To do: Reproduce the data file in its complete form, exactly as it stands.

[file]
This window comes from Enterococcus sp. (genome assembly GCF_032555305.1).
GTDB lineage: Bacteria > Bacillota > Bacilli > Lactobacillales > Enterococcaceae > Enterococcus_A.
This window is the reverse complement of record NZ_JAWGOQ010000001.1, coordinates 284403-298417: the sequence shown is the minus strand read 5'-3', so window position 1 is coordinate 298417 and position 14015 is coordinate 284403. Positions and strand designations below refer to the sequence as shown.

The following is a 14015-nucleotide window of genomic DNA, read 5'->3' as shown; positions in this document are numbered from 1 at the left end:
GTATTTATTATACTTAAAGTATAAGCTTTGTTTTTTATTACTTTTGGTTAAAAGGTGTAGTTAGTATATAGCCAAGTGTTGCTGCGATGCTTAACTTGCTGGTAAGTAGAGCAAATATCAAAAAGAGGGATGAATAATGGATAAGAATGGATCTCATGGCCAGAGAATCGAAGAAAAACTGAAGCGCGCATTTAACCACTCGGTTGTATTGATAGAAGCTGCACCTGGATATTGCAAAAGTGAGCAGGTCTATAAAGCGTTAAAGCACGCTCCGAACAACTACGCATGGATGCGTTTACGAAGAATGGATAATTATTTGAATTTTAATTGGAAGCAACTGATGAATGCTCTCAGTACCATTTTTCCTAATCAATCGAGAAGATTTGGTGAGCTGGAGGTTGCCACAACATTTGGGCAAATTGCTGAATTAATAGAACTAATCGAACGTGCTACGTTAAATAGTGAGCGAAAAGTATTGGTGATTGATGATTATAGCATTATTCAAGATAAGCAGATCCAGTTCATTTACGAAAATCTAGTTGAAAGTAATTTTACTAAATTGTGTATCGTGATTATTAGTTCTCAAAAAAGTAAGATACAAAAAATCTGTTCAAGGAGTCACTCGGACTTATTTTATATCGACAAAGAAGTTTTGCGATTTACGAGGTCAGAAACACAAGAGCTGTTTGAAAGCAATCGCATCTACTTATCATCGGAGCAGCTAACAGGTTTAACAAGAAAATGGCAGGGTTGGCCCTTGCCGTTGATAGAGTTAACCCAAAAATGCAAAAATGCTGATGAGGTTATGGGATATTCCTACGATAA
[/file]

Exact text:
This window comes from Enterococcus sp. (genome assembly GCF_032555305.1).
GTDB lineage: Bacteria > Bacillota > Bacilli > Lactobacillales > Enterococcaceae > Enterococcus_A.
This window is the reverse complement of record NZ_JAWGOQ010000001.1, coordinates 284403-298417: the sequence shown is the minus strand read 5'-3', so window position 1 is coordinate 298417 and position 14015 is coordinate 284403. Positions and strand designations below refer to the sequence as shown.

The following is a 14015-nucleotide window of genomic DNA, read 5'->3' as shown; positions in this document are numbered from 1 at the left end:
GTATTTATTATACTTAAAGTATAAGCTTTGTTTTTTATTACTTTTGGTTAAAAGGTGTAGTTAGTATATAGCCAAGTGTTGCTGCGATGCTTAACTTGCTGGTAAGTAGAGCAAATATCAAAAAGAGGGATGAATAATGGATAAGAATGGATCTCATGGCCAGAGAATCGAAGAAAAACTGAAGCGCGCATTTAACCACTCGGTTGTATTGATAGAAGCTGCACCTGGATATTGCAAAAGTGAGCAGGTCTATAAAGCGTTAAAGCACGCTCCGAACAACTACGCATGGATGCGTTTACGAAGAATGGATAATTATTTGAATTTTAATTGGAAGCAACTGATGAATGCTCTCAGTACCATTTTTCCTAATCAATCGAGAAGATTTGGTGAGCTGGAGGTTGCCACAACATTTGGGCAAATTGCTGAATTAATAGAACTAATCGAACGTGCTACGTTAAATAGTGAGCGAAAAGTATTGGTGATTGATGATTATAGCATTATTCAAGATAAGCAGATCCAGTTCATTTACGAAAATCTAGTTGAAAGTAATTTTACTAAATTGTGTATCGTGATTATTAGTTCTCAAAAAAGTAAGATACAAAAAATCTGTTCAAGGAGTCACTCGGACTTATTTTATATCGACAAAGAAGTTTTGCGATTTACGAGGTCAGAAACACAAGAGCTGTTTGAAAGCAATCGCATCTACTTATCATCGGAGCAGCTAACAGGTTTAACAAGAAAATGGCAGGGTTGGCCCTTGCCGTTGATAGAGTTAACCCAAAAATGCAAAAATGCTGATGAGGTTATGGGATATTCCTACGATAA